Proteomic analysis used to ID fecal biomarkers for IBD
Three novel fecal biomarkers have been identified for inflammatory bowel disease (IBD), according to a study published online Aug. 30 in the Journal of Crohn’s & Colitis.
Roberta Vitali, Ph.D., from ENEA in Rome, and colleagues used a proteomic approach to identify new biomarkers of gut inflammation in the stools of IBD patients. Proteomic analysis was performed in patients with active Crohn disease (CD) and CD in remission and in controls by two-dimensional fluorescence difference gel electrophoresis (2-DIGE) and matrix-assisted laser desorption/ionization-time of flight (MALDI-TOF)/TOF mass spectra (MS).
The researchers detected 70 spots in the stools of patients with active CD or CD in remission and in controls using 2-DIGE analysis. Twenty-one proteins were identified in MALDI-TOF/TOF MS analysis, with the best correlation with levels of intestinal infection for chymotrypsin C, gelsolin, and Rho GDP-dissociation inhibitor 2 (RhoGDI2). Results were confirmed in a second cohort with 57 CD cases, 60 ulcerative colitis (UC) patients, and 31 controls. There was a significant correlation seen for the identified fecal markers with severity of intestinal inflammation in IBD patients. In receiver operating characteristic curve analyses, gelsolin and RhoGDI2 in CD, and RhoGDI2 in UC, have higher sensitivity and specificity compared with fecal calprotectin for discriminating between patients and controls.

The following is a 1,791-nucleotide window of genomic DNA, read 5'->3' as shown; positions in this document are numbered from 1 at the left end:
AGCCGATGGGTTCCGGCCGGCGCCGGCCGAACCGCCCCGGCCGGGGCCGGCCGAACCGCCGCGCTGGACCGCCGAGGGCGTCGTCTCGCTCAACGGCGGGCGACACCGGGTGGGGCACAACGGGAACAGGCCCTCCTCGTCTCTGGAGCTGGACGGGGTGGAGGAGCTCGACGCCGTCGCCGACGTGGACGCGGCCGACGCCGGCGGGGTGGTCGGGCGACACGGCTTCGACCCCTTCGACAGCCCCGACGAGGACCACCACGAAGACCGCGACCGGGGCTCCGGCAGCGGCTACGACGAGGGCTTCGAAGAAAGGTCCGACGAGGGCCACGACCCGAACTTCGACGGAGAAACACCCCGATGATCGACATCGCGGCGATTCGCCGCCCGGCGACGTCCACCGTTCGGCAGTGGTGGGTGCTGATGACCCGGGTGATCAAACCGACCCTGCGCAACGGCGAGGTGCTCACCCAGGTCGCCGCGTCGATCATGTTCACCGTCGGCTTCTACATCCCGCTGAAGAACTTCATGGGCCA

“The use of biomarkers able to reveal subclinical disease activity may be extremely useful to closely monitor the disease course and better tailor treatment, especially in those patients who are in apparent clinical remission that could hide an underlying residual inflammation,” the authors write.
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